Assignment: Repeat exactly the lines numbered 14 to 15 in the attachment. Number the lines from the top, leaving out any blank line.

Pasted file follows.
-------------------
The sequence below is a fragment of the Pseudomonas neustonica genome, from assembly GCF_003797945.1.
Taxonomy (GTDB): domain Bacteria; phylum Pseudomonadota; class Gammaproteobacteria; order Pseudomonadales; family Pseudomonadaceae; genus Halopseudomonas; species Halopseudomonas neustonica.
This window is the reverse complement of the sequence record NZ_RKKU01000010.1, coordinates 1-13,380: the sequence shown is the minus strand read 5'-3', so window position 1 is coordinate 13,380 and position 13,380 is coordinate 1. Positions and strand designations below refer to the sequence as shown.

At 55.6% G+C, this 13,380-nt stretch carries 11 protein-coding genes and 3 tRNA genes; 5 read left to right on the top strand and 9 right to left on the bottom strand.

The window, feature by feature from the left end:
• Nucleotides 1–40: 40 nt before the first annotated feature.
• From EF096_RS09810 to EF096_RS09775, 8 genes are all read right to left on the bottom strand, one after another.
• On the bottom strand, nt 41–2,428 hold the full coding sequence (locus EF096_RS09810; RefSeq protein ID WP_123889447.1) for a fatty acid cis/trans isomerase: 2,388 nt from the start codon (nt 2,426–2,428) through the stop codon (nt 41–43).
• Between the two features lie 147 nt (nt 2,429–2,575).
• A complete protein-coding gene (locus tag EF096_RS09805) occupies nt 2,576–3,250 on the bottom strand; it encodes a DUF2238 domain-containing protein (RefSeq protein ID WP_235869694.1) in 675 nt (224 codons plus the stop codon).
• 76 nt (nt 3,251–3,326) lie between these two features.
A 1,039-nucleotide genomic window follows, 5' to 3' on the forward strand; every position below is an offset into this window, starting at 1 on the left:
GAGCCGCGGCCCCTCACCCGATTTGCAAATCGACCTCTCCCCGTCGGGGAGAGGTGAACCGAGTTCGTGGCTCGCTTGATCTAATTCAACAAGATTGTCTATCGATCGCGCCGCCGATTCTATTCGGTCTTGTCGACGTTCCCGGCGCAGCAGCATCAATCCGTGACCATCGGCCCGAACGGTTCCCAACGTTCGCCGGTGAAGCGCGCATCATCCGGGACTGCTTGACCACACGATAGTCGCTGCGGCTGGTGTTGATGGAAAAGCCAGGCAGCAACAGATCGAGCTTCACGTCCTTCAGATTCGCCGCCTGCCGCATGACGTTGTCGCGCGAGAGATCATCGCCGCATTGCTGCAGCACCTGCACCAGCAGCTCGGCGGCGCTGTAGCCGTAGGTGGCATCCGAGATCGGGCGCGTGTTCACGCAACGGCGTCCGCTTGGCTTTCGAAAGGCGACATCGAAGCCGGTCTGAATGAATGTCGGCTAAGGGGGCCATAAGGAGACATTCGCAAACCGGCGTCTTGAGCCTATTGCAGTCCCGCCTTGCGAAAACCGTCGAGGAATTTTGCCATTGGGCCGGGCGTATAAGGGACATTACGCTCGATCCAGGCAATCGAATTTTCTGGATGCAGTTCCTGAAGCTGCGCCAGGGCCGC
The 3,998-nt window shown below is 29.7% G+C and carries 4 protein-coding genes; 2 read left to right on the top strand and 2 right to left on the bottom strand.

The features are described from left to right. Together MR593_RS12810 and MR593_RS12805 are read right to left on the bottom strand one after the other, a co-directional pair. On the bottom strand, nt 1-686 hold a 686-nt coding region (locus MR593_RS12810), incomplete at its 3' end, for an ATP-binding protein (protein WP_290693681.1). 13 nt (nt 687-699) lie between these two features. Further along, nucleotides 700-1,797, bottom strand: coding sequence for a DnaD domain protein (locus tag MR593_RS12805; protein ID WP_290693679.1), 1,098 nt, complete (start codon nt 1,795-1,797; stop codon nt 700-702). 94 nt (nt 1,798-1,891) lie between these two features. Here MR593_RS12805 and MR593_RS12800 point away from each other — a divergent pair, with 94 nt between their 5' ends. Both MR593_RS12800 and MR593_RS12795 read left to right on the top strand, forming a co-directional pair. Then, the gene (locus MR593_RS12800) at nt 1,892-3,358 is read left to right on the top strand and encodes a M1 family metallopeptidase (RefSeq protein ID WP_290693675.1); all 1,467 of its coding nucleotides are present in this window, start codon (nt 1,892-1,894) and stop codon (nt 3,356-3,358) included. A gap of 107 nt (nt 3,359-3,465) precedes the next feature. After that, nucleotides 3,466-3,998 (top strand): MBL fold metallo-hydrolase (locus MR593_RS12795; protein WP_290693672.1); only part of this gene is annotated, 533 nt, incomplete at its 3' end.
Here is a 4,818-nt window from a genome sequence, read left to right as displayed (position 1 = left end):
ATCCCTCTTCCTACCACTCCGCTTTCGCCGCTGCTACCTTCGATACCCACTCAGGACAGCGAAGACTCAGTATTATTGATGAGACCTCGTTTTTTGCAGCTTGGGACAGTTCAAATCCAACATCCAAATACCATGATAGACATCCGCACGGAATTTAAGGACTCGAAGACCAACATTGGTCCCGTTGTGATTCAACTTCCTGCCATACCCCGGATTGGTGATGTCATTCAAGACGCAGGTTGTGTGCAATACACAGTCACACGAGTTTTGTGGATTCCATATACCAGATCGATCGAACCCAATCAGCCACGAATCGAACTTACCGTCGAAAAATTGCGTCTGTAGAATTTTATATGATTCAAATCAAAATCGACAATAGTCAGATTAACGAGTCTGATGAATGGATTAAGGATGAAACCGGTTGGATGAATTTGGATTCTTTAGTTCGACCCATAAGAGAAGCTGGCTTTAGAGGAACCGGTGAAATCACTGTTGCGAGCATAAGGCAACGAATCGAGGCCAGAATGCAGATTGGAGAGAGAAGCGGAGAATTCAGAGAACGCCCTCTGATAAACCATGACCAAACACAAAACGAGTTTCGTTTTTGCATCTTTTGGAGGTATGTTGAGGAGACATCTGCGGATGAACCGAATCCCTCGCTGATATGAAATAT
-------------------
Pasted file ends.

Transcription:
The 3,998-nt window shown below is 29.7% G+C and carries 4 protein-coding genes; 2 read left to right on the top strand and 2 right to left on the bottom strand.

The features are described from left to right. Together MR593_RS12810 and MR593_RS12805 are read right to left on the bottom strand one after the other, a co-directional pair. On the bottom strand, nt 1-686 hold a 686-nt coding region (locus MR593_RS12810), incomplete at its 3' end, for an ATP-binding protein (protein WP_290693681.1). 13 nt (nt 687-699) lie between these two features. Further along, nucleotides 700-1,797, bottom strand: coding sequence for a DnaD domain protein (locus tag MR593_RS12805; protein ID WP_290693679.1), 1,098 nt, complete (start codon nt 1,795-1,797; stop codon nt 700-702). 94 nt (nt 1,798-1,891) lie between these two features. Here MR593_RS12805 and MR593_RS12800 point away from each other — a divergent pair, with 94 nt between their 5' ends. Both MR593_RS12800 and MR593_RS12795 read left to right on the top strand, forming a co-directional pair. Then, the gene (locus MR593_RS12800) at nt 1,892-3,358 is read left to right on the top strand and encodes a M1 family metallopeptidase (RefSeq protein ID WP_290693675.1); all 1,467 of its coding nucleotides are present in this window, start codon (nt 1,892-1,894) and stop codon (nt 3,356-3,358) included. A gap of 107 nt (nt 3,359-3,465) precedes the next feature. After that, nucleotides 3,466-3,998 (top strand): MBL fold metallo-hydrolase (locus MR593_RS12795; protein WP_290693672.1); only part of this gene is annotated, 533 nt, incomplete at its 3' end.